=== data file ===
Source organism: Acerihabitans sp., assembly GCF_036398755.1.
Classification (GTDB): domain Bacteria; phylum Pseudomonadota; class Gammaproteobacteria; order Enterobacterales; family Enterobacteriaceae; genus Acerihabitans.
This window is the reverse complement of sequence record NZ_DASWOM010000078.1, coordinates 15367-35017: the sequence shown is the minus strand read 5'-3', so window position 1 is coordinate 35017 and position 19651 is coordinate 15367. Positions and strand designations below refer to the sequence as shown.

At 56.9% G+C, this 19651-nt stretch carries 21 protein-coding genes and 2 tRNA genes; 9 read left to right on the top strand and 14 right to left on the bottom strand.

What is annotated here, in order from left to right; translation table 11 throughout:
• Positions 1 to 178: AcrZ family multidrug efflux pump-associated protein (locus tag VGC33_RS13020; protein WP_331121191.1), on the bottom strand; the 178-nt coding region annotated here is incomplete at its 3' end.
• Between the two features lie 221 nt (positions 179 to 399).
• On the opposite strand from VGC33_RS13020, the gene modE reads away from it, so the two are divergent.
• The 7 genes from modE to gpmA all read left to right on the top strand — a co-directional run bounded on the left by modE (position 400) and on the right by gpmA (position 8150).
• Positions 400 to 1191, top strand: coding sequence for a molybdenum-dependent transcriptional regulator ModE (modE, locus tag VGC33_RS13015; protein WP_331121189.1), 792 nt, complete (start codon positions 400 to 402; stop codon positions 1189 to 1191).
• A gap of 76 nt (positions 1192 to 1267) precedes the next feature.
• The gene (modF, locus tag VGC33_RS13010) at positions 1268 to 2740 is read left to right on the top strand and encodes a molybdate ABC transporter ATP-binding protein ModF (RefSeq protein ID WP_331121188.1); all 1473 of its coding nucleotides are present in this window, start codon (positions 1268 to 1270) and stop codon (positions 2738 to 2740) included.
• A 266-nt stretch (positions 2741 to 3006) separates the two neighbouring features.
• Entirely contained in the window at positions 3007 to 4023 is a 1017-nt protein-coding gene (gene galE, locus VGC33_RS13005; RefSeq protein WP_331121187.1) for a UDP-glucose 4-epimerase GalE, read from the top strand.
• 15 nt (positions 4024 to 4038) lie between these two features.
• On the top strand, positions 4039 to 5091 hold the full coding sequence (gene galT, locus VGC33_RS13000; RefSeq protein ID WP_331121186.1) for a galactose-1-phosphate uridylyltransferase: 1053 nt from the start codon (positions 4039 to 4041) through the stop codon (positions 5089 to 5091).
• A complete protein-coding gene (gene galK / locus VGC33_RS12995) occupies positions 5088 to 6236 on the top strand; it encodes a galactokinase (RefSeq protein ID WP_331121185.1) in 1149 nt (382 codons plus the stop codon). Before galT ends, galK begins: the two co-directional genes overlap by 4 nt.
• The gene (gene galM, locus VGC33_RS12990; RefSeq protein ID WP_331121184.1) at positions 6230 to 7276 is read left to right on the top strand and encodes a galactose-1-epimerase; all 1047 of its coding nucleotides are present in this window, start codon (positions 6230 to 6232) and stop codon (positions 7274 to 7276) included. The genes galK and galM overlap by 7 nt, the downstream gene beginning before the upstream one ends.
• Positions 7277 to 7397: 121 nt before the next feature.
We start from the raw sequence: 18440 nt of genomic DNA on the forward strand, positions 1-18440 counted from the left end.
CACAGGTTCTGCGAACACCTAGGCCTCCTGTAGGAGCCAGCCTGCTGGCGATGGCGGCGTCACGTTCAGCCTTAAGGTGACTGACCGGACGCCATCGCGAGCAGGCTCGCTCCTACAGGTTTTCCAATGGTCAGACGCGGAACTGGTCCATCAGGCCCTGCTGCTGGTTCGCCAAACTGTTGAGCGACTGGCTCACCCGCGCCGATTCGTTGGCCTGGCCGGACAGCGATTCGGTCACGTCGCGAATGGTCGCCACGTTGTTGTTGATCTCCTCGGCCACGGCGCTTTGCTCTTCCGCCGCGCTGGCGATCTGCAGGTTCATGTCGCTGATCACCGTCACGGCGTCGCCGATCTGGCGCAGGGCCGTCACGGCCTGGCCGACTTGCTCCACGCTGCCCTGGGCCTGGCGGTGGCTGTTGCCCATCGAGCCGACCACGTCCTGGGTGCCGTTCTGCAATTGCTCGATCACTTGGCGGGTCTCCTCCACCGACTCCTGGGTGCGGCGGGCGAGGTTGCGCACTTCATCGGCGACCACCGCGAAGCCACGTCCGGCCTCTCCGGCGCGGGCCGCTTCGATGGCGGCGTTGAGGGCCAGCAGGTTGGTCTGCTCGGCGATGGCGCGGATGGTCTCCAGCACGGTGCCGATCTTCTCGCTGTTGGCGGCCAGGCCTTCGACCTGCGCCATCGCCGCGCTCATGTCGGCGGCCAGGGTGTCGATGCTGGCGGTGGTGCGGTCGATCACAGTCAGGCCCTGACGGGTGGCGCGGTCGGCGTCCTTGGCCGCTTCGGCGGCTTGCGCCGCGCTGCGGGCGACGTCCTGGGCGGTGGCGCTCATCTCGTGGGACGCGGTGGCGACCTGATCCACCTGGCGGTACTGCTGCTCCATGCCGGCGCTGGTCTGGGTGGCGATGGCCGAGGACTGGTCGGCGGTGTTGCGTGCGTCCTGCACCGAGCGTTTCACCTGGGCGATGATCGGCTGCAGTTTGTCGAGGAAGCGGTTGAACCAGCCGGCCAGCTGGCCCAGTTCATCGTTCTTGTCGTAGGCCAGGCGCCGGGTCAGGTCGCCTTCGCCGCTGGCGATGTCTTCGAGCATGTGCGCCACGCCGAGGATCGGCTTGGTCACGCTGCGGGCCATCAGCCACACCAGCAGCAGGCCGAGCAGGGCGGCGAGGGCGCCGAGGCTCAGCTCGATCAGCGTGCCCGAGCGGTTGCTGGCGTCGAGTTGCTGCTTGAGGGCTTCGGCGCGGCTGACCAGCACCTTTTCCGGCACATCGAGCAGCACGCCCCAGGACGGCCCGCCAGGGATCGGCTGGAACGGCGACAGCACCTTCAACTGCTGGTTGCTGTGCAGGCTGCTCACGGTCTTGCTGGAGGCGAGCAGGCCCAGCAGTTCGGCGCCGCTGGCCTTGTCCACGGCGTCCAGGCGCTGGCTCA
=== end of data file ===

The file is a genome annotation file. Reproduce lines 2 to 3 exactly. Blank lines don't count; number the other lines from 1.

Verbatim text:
Classification (GTDB): domain Bacteria; phylum Pseudomonadota; class Gammaproteobacteria; order Enterobacterales; family Enterobacteriaceae; genus Acerihabitans.
This window is the reverse complement of sequence record NZ_DASWOM010000078.1, coordinates 15367-35017: the sequence shown is the minus strand read 5'-3', so window position 1 is coordinate 35017 and position 19651 is coordinate 15367. Positions and strand designations below refer to the sequence as shown.